It was Jan Dawson of Jackdaw Research who several months ago came up with a word—”monthification“—for what Apple management spent so much of last week’s earnings call talking about.

The company had just passed a milestone—1 billion devices in active use—and CEO Tim Cook and CFO Luca Maestri took turns encouraging analysts to imagine how much money those customers may someday spend each quarter to pay for Apple services and devices.

“It’s an unbelievable asset for us,” Cook gushed, happy to be discussing something other than slowing iPhone sales growth.

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Of course, Apple aapl already sells several services by the month, and starting last September it began selling iPhones that way too. For starters:

  • iCloud storage ($0.99-$9.99/month)
  • iTunes Match ($24.99/year, $2.08/month)
  • Apple Music ($9.99-$14.99/month)
  • iPhone Upgrade Program ($32-$45/month)
  • Coming soon? TV Streaming (?? per month)


It’s not hard to imagine the company bundling these things together and selling a package of hardware, software, and cloud services for, say, $100 a month. With a billion devices out there and 800 million credit cards on file, you can do the math.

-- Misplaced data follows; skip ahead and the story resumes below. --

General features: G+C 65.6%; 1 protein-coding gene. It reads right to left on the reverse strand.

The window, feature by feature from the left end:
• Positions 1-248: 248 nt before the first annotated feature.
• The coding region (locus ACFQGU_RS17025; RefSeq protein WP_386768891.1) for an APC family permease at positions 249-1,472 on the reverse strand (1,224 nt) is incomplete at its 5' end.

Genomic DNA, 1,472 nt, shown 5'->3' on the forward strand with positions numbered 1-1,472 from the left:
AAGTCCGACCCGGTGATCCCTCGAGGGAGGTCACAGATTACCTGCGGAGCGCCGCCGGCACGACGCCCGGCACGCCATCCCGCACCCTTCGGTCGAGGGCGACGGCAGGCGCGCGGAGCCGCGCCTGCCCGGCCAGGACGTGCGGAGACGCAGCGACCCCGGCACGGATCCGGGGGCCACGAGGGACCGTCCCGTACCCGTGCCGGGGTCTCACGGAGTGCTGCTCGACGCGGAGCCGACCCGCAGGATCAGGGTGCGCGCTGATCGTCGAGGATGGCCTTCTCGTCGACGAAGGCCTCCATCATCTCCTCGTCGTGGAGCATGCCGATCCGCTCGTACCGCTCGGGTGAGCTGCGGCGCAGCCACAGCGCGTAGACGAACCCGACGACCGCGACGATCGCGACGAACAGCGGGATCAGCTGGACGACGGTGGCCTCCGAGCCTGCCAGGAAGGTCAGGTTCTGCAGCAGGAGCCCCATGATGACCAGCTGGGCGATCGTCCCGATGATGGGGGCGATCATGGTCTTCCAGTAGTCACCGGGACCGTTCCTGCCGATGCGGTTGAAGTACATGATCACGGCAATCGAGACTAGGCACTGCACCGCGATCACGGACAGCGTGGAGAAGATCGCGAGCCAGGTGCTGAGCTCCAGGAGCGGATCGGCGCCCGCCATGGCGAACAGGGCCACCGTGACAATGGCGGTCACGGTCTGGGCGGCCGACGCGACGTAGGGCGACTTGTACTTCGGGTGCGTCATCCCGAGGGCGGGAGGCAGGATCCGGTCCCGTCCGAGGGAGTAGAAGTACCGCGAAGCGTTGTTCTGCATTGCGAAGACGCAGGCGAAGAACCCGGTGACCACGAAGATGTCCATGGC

In fiscal 2015, Apple “Services” contributed nearly $20 billion to the company’s revenue. In supplemental material released to investors last week, Apple calculated that total recurring revenues flowing from the sale of its hardware came to more than $31 billion in fiscal 2015. That’s not much compared with $155 billion in iPhone sales, but it’s nearly double Facebook’s fb annual revenue and about 45% of Google’s googl .

The downside of the monthification of Apple, as Dawson points, is that these regular monthly payments could put Apple in the same boat as some of the companies consumers most love to hate. “Think of the feelings you have,” Dawson writes, “about your water, electricity, phone or cable bill.”

“Though a several hundred dollar (or even several thousand dollar purchase) can be hard to stomach, once it’s made, the customer is left with full ownership of a product and the fading memory of how much it cost. But with monthly payments, the customer is constantly reminded of just how much they’re paying for the privilege of using (but in some cases not owning) those same products.”

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Given the way companies mature in the Internet age, it’s probably inevitable that Apple’s business will transition hardware to software to services. The trick will be do it without sacrificing customer satisfaction ratings that are the envy of the tech world.